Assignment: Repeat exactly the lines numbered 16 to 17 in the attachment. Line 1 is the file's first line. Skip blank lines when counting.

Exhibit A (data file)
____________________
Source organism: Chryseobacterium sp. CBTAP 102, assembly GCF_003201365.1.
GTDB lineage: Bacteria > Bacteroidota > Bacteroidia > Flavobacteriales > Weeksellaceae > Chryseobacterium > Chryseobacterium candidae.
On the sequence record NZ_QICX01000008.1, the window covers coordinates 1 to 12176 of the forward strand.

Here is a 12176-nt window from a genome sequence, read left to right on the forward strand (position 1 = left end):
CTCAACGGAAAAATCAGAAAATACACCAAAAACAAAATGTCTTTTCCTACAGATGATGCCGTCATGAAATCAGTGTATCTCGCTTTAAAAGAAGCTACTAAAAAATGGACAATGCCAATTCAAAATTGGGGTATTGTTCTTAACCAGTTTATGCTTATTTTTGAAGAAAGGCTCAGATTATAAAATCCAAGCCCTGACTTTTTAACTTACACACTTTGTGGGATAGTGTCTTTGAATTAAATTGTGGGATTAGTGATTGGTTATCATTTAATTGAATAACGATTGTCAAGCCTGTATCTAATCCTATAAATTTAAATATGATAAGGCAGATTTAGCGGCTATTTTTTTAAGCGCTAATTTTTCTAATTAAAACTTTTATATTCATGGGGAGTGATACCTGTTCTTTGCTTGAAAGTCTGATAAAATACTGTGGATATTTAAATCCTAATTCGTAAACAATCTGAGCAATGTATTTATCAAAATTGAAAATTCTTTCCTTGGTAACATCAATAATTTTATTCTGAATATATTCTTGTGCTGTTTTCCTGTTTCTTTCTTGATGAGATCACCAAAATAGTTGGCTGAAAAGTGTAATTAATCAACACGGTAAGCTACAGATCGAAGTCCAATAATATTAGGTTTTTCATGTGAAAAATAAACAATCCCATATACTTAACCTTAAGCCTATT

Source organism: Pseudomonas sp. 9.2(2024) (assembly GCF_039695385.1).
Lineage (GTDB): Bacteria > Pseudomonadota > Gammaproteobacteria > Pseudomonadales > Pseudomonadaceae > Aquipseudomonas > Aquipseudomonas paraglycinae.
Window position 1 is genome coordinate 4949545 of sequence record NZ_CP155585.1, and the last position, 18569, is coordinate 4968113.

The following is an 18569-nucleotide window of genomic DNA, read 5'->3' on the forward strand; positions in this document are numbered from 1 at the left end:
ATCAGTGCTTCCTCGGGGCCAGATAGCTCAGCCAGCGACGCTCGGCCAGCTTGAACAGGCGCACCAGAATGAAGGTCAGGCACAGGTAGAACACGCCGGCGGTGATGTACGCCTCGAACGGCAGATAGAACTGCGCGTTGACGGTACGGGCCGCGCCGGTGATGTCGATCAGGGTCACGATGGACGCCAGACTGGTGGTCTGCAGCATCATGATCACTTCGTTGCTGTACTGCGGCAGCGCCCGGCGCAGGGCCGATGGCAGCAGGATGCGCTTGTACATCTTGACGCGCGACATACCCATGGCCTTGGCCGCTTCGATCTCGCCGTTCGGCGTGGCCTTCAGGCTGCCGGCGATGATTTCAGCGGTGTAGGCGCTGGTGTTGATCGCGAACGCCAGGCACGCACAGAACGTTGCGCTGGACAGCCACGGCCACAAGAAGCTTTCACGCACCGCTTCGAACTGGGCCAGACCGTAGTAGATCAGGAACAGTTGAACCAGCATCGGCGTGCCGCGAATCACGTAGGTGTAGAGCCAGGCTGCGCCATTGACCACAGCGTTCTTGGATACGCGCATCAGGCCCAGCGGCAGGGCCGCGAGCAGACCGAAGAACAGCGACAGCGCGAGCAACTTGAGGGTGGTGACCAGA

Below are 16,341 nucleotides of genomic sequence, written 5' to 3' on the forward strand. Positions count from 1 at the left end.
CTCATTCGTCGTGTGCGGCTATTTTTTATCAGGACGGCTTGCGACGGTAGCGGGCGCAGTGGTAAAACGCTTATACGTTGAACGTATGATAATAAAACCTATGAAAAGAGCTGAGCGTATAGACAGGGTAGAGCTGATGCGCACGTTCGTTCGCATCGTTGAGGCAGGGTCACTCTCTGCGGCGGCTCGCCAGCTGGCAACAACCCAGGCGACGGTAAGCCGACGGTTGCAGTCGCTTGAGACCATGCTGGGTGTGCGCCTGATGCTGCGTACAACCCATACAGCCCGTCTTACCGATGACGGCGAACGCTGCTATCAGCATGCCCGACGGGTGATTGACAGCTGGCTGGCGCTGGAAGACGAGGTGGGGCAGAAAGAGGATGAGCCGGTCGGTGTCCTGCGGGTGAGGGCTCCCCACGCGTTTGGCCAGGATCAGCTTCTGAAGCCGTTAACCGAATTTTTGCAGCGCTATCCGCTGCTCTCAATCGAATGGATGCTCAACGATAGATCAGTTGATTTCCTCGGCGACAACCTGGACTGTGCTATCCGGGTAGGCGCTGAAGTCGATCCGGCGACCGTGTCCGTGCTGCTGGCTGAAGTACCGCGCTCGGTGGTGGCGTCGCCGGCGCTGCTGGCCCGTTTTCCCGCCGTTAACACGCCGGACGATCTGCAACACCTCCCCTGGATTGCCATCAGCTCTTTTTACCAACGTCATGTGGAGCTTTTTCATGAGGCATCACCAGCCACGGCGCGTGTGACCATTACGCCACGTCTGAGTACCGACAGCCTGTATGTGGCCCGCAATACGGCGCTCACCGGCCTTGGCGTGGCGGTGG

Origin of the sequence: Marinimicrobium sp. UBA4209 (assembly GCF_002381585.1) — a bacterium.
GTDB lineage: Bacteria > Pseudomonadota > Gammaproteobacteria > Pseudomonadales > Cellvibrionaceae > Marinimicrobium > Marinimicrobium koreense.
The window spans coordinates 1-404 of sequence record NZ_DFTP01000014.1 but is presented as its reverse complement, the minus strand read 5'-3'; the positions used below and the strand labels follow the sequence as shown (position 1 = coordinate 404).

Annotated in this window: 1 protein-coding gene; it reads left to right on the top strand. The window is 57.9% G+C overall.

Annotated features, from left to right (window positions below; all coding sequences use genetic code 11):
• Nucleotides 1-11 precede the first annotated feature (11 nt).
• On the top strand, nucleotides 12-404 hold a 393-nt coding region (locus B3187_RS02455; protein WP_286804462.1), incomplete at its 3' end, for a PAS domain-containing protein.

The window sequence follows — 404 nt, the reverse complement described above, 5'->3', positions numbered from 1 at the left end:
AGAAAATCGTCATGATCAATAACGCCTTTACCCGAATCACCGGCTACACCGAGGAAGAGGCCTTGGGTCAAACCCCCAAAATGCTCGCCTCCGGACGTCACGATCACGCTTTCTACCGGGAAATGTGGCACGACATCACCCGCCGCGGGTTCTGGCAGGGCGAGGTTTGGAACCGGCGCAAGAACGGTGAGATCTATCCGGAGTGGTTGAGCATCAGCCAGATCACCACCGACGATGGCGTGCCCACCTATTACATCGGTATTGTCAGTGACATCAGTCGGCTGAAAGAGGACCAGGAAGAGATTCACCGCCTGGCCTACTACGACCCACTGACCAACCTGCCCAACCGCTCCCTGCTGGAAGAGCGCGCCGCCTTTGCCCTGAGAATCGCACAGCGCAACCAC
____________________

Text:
Annotated in this window: 1 protein-coding gene; it reads left to right on the top strand. The window is 57.9% G+C overall.

Annotated features, from left to right (window positions below; all coding sequences use genetic code 11):